We have original short fiction from Adam-Troy Castro (“Glimpses in Amber”) and Julianna Baggott (“Inkmorphia”). Our Horror Lab originals include a poem (“Crossroads”) from Tiffany Morris and a flash story (“Murder Tongue”) from Jayaprakash Satyamurthy. We also have the latest installment of our column on horror, “The H Word,” plus author spotlights with our authors, and a feature interview with horror scholars Lisa Kroger and Melanie Anderson.
In This Issue: Nov. 2021 (Issue 110)
Welcome to Nightmare’s 110th issue! To live in human society is to wrestle with secrets and to learn to live with lies. Because the bulk of human existence is predicated on fitting in with others, we patrol ourselves and our behaviors, making rules to help us better live together. But we all slip up. Even […]
My visitor gazes at our family bookshelves. I perceive right away that this is less the helpless bibliophile’s habit of scanning the titles of any shelf encountered in the wild, than an exercise in measuring me, of finding the best means of approach. We are in the family living room, a welcoming space with, among other things, three double bookcases. It is not an extraordinary book collection to find in the home of people who read.
This poem was inspired by folklore about devils and stories I’ve heard about The Devil visiting various communities. I used mistranslations of different cryptid lore and paired it with English and Mi’kmaw language—as Mi’kmaq is a verb-based language, it’s interesting to me to bring it into a genre where objects and subjects are alive and, sometimes, supernaturally alive.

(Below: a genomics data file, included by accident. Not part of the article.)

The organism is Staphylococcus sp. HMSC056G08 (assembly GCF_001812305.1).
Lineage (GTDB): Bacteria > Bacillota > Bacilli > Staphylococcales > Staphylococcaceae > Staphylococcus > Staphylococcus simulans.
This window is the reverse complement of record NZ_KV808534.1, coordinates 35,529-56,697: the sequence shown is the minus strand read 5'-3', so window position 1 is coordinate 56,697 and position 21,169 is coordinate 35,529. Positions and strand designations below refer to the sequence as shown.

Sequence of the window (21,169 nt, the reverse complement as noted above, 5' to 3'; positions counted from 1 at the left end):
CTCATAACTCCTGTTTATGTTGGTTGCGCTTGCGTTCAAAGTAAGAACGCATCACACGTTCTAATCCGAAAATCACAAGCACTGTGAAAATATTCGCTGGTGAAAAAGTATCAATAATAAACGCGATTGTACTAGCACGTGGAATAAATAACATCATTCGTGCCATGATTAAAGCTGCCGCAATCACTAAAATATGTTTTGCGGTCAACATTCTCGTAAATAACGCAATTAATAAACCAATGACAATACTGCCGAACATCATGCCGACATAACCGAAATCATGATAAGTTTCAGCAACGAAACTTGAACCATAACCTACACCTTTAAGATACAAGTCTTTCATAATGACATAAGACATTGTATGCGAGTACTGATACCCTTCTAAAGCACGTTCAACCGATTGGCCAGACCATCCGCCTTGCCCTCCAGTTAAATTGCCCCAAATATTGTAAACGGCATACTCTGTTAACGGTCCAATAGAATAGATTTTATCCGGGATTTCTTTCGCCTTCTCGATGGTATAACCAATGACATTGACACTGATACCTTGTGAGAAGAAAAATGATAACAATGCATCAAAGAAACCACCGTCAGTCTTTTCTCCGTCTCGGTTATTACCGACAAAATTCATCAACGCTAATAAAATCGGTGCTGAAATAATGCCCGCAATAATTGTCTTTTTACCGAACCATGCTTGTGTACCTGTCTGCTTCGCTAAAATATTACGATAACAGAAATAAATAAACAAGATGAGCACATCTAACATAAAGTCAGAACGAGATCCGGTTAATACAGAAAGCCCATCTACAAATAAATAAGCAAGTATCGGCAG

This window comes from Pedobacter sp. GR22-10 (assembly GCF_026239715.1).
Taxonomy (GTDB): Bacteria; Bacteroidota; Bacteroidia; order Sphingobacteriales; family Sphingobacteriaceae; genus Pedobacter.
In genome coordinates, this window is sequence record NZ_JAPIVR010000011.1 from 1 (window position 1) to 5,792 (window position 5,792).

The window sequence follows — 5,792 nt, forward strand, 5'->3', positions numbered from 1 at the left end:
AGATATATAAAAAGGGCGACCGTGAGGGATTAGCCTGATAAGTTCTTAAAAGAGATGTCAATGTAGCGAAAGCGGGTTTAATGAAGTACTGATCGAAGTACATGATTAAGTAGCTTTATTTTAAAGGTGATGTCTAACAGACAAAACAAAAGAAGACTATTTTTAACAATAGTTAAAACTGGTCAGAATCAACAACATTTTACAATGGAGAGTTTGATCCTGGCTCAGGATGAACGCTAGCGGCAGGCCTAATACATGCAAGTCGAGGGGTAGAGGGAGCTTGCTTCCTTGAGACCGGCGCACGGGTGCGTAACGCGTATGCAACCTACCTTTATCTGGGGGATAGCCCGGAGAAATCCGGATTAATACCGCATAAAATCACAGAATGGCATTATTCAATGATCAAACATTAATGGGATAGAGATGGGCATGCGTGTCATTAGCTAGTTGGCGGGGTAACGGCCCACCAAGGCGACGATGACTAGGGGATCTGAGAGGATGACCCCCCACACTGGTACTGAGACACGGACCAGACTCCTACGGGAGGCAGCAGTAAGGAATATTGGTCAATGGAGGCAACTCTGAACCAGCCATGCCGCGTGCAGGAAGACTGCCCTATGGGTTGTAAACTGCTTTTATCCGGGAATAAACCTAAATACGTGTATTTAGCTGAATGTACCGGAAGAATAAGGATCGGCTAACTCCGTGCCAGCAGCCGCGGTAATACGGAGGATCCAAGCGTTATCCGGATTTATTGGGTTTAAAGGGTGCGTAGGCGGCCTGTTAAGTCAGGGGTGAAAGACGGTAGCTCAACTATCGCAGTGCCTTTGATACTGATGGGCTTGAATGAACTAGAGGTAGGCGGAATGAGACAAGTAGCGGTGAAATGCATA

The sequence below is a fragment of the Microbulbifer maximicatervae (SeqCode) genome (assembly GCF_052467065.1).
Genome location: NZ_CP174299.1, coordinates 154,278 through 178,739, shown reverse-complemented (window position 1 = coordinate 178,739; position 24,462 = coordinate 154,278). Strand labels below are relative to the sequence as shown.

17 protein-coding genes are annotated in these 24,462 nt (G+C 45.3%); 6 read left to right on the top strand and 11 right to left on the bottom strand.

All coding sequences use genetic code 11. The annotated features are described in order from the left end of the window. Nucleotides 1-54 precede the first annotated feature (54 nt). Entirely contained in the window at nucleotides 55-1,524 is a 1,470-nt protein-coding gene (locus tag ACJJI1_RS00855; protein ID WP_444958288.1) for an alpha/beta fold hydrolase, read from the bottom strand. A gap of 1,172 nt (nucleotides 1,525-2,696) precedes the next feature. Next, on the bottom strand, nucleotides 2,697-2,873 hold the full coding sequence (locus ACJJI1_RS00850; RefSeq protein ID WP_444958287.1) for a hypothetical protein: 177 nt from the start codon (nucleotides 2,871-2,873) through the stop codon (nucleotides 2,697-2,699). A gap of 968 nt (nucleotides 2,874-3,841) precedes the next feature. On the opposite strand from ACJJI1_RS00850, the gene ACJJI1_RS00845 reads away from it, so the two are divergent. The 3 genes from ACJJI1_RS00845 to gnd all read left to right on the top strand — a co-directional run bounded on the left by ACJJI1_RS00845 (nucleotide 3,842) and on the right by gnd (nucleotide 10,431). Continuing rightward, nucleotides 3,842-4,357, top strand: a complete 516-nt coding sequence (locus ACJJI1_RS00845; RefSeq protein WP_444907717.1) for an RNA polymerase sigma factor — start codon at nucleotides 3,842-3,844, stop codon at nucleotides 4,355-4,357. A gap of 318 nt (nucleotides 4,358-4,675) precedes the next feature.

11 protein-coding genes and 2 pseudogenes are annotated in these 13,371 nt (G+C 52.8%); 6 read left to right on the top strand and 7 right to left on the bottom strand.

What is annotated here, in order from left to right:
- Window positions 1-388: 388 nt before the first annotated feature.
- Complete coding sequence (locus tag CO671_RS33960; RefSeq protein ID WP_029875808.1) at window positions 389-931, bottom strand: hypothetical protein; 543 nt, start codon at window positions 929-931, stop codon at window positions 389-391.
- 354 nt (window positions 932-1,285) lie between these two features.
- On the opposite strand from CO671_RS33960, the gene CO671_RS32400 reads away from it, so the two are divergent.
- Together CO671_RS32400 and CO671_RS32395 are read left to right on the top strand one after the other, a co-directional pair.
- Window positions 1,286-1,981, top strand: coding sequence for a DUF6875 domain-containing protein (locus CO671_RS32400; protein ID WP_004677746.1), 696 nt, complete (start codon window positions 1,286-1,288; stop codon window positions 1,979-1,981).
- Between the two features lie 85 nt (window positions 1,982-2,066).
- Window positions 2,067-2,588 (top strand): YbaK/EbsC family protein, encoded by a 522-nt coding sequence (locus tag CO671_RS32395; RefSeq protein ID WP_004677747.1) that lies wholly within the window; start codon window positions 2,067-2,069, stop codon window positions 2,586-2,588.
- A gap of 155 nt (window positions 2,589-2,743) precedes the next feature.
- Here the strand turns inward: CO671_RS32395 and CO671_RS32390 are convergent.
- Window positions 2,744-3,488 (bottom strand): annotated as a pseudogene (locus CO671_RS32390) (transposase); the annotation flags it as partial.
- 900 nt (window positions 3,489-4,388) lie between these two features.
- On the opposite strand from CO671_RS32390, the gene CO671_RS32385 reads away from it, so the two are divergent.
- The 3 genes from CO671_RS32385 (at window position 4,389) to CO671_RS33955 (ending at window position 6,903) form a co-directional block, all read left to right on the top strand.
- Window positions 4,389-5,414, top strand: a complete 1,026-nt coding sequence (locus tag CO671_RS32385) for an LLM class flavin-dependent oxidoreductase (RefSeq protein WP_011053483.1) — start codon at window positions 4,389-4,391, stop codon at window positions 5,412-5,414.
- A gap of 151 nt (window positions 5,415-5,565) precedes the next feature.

Horror fiction explores human identity by utilizing monstrosity to envision disconcerting, resilient, and metamorphic aspects of human potential within an unknown universe. Knowledge in horror sometimes focuses on practical and apotropaic matters of survival and defense. Stay out of the fruit cellar. Keep holy water and a wooden stake handy. Don’t pick up cursed dolls.
For my eighteenth birthday, I get a tattoo. A small red heart on my shoulder, Loot inked across it in black cursive. Loot was my brother’s nickname. He was twelve years old when he disappeared. I was seven. The next morning, I peel off the bandage to take a look. A vine with thorns where there was no vine with thorns. It wraps around the heart, above and below Loot’s name.
The question “what’s your mother tongue” is forever being asked in India. In a country divided into linguistic territories, it’s a deeply significant question. The answer places you, signals your fundamental origins, wherever in India you now live. I started thinking about how much we take for granted being multilingual, yet tied to that basic mother tongue identity.
In the fall of 2019, a remarkable book called Monster, She Wrote: The Women Who Pioneered Horror and Speculative Fiction was published by Quirk Books. What was so remarkable about it? It was the first overview of the importance of women to the horror genre that was not aimed at academics . . . despite the fact that the book’s authors, Lisa Kröger (Ph.D. in Gothic Literature) and Melanie R. Anderson (assistant professor of English at Delta State University), were both largely academic writers.